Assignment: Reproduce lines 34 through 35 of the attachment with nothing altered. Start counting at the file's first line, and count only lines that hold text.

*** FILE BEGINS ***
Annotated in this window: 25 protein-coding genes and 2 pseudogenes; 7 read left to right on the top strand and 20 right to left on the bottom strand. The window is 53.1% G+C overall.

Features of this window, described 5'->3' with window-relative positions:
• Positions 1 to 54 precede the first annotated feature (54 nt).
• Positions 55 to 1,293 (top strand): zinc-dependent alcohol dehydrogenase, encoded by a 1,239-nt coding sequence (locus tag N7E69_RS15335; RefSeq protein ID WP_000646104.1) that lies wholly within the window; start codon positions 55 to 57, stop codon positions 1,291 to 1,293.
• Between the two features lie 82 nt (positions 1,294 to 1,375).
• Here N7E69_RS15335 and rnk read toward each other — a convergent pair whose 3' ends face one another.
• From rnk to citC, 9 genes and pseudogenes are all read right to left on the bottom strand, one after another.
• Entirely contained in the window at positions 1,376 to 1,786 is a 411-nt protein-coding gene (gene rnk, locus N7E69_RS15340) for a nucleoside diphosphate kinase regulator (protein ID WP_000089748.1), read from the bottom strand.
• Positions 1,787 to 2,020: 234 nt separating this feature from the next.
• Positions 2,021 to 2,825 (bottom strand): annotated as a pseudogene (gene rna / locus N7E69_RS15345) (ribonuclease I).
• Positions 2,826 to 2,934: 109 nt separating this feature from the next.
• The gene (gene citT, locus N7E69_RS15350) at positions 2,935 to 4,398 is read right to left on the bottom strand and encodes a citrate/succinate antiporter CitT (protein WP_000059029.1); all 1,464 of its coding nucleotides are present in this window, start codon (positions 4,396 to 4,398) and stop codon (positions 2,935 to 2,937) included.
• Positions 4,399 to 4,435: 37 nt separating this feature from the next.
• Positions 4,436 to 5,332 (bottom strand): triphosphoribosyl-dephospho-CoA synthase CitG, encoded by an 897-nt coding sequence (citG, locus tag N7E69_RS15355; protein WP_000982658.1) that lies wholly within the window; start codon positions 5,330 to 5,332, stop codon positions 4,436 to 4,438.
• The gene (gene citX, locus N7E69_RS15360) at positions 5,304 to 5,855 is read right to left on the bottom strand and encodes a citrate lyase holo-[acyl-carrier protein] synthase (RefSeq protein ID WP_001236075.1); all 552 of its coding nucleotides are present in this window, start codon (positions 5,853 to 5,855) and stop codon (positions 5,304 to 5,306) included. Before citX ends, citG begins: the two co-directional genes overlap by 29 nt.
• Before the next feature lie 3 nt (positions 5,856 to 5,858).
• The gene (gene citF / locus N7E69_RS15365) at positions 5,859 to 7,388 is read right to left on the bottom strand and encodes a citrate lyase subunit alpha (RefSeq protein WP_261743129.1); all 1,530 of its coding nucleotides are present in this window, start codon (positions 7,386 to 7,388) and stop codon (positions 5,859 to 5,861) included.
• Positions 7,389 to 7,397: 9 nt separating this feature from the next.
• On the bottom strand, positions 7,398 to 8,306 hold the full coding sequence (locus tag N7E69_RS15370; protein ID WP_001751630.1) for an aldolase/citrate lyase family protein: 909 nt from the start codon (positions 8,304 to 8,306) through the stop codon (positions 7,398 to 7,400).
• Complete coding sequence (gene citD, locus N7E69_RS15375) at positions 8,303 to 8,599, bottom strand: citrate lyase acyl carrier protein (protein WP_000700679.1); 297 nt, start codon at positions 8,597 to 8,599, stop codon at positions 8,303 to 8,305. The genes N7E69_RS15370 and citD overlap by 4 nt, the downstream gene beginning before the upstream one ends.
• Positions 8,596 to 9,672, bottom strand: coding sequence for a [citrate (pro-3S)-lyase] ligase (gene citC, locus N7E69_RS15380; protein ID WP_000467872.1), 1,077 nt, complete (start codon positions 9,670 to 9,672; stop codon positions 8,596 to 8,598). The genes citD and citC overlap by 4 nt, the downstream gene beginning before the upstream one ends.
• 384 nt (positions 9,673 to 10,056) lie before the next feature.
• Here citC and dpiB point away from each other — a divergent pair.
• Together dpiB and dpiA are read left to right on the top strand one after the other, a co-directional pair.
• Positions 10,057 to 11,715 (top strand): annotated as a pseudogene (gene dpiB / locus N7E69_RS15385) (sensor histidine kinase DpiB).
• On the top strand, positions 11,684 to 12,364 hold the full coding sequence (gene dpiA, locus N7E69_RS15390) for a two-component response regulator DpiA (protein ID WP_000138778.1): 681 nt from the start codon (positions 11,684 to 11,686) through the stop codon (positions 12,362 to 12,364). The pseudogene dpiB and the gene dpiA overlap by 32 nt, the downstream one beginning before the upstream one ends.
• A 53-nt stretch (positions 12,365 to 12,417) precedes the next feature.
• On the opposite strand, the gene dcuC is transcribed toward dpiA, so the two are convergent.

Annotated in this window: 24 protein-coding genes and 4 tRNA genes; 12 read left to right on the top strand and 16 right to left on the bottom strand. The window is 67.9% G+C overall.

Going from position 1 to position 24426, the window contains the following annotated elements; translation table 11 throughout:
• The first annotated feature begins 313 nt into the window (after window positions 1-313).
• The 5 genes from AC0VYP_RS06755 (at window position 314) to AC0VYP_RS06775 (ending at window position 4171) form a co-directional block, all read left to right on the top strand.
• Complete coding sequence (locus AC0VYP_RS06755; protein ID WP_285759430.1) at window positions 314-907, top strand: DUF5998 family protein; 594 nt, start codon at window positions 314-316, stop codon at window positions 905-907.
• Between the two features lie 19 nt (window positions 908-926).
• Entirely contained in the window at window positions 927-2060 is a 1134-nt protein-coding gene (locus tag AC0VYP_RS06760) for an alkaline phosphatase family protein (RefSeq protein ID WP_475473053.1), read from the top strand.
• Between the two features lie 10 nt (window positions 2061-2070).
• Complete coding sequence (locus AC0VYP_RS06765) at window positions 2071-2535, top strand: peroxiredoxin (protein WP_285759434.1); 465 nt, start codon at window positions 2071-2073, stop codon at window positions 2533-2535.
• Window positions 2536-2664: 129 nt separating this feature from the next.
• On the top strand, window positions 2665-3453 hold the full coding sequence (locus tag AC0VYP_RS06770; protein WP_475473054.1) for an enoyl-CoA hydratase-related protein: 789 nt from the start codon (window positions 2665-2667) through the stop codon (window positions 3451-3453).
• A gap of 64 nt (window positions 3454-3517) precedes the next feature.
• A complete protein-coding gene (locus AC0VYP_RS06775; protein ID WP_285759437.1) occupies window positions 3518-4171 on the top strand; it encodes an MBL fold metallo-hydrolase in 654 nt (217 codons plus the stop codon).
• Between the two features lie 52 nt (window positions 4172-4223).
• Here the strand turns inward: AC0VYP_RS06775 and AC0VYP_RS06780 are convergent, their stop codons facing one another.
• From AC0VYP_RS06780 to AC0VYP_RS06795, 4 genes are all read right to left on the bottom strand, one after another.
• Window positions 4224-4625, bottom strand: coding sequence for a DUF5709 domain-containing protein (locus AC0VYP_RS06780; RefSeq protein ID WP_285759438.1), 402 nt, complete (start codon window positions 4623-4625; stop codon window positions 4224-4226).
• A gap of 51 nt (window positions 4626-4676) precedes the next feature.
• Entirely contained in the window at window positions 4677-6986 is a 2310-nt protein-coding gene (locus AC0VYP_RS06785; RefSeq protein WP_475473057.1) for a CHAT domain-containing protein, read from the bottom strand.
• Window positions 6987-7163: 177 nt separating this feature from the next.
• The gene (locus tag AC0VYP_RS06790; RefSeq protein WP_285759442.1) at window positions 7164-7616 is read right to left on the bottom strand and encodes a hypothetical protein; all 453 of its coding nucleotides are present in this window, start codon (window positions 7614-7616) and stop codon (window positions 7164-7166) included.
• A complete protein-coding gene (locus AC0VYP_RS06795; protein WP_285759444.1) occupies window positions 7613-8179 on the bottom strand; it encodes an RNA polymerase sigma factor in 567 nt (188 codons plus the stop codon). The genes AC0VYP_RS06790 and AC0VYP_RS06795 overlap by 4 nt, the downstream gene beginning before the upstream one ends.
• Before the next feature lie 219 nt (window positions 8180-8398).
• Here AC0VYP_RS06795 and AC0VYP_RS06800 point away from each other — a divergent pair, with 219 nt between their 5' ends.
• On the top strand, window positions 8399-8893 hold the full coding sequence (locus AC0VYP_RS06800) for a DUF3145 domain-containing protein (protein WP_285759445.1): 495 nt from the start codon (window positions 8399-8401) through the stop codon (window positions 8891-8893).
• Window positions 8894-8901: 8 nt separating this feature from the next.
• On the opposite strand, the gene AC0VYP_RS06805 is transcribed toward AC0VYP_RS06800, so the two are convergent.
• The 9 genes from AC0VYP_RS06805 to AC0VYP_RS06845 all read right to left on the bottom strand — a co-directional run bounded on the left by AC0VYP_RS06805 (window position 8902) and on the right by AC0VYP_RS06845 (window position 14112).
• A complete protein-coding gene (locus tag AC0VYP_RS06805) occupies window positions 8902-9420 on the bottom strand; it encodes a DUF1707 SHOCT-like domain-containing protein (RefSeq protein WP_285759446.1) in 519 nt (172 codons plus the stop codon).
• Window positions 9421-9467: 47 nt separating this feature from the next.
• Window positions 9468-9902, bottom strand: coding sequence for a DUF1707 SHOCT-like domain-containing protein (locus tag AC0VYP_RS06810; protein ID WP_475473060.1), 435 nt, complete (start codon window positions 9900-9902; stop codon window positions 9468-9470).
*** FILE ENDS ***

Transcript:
• Between the two features lie 19 nt (window positions 908-926).
• Entirely contained in the window at window positions 927-2060 is a 1134-nt protein-coding gene (locus tag AC0VYP_RS06760) for an alkaline phosphatase family protein (RefSeq protein ID WP_475473053.1), read from the top strand.